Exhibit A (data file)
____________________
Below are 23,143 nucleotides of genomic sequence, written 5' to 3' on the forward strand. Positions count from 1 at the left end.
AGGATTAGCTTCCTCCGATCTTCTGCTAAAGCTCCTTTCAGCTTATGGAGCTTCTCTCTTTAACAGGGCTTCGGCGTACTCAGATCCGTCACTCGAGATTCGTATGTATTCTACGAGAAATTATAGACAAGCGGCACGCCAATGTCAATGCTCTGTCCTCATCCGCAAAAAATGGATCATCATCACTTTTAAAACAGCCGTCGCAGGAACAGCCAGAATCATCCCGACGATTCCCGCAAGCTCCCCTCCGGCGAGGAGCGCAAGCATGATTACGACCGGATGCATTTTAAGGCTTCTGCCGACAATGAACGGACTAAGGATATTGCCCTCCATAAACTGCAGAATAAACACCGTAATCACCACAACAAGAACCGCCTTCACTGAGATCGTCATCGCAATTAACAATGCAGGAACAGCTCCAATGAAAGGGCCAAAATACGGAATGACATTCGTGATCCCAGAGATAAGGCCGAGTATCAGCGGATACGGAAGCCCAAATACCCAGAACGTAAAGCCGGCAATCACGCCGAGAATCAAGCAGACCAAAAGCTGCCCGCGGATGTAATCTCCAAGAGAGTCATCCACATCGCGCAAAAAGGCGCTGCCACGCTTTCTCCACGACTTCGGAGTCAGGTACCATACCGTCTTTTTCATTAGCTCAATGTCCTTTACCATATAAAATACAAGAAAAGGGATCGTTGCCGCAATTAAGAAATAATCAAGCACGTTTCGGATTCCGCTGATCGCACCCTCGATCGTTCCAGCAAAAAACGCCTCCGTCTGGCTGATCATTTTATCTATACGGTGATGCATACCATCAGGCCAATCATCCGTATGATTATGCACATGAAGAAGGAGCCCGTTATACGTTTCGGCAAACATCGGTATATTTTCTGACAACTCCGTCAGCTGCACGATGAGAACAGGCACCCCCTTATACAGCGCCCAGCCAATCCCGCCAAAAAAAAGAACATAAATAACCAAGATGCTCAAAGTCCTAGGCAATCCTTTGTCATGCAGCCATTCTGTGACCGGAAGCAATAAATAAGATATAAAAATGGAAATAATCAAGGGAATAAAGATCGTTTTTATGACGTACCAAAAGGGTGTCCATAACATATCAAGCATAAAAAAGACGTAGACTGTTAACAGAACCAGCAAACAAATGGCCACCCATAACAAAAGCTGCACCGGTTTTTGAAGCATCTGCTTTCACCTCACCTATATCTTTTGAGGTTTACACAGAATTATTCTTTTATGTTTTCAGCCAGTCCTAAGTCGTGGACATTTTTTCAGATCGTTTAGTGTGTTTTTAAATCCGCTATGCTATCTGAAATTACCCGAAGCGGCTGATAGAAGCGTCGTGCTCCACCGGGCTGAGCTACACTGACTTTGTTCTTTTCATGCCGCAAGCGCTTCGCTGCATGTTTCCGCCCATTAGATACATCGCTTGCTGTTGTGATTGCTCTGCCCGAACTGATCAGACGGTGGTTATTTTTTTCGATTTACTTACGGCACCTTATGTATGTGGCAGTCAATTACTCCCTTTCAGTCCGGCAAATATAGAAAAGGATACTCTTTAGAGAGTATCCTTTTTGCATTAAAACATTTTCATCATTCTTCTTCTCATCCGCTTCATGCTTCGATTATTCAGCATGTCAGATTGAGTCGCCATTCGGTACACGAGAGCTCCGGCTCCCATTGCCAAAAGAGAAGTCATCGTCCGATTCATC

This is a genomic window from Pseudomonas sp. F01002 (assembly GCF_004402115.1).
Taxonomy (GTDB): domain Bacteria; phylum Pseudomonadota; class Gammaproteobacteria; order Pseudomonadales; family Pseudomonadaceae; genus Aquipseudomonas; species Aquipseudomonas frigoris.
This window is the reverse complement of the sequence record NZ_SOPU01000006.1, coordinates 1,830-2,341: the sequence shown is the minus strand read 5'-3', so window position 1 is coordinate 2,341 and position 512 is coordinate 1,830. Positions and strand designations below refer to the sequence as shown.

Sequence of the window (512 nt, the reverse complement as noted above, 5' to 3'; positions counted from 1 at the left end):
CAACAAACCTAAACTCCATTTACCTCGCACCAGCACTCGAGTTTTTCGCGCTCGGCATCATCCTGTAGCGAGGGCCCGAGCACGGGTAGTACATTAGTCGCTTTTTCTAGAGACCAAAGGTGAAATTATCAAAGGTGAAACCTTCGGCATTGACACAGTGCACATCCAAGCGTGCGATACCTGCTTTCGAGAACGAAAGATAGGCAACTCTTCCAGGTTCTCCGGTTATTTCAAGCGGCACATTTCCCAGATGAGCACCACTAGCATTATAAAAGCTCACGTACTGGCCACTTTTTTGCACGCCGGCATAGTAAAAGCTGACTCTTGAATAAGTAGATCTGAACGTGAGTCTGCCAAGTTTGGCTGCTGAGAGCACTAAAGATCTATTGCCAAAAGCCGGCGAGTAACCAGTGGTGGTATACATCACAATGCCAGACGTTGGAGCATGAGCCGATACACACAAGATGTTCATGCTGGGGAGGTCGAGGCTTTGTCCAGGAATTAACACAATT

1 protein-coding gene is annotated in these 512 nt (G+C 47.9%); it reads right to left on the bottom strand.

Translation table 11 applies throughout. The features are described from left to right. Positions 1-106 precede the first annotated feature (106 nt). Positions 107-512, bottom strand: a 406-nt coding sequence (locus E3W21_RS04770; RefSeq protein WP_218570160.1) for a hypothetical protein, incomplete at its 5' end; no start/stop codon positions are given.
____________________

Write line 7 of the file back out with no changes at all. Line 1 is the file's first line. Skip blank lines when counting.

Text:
CAACAAACCTAAACTCCATTTACCTCGCACCAGCACTCGAGTTTTTCGCGCTCGGCATCATCCTGTAGCGAGGGCCCGAGCACGGGTAGTACATTAGTCGCTTTTTCTAGAGACCAAAGGTGAAATTATCAAAGGTGAAACCTTCGGCATTGACACAGTGCACATCCAAGCGTGCGATACCTGCTTTCGAGAACGAAAGATAGGCAACTCTTCCAGGTTCTCCGGTTATTTCAAGCGGCACATTTCCCAGATGAGCACCACTAGCATTATAAAAGCTCACGTACTGGCCACTTTTTTGCACGCCGGCATAGTAAAAGCTGACTCTTGAATAAGTAGATCTGAACGTGAGTCTGCCAAGTTTGGCTGCTGAGAGCACTAAAGATCTATTGCCAAAAGCCGGCGAGTAACCAGTGGTGGTATACATCACAATGCCAGACGTTGGAGCATGAGCCGATACACACAAGATGTTCATGCTGGGGAGGTCGAGGCTTTGTCCAGGAATTAACACAATT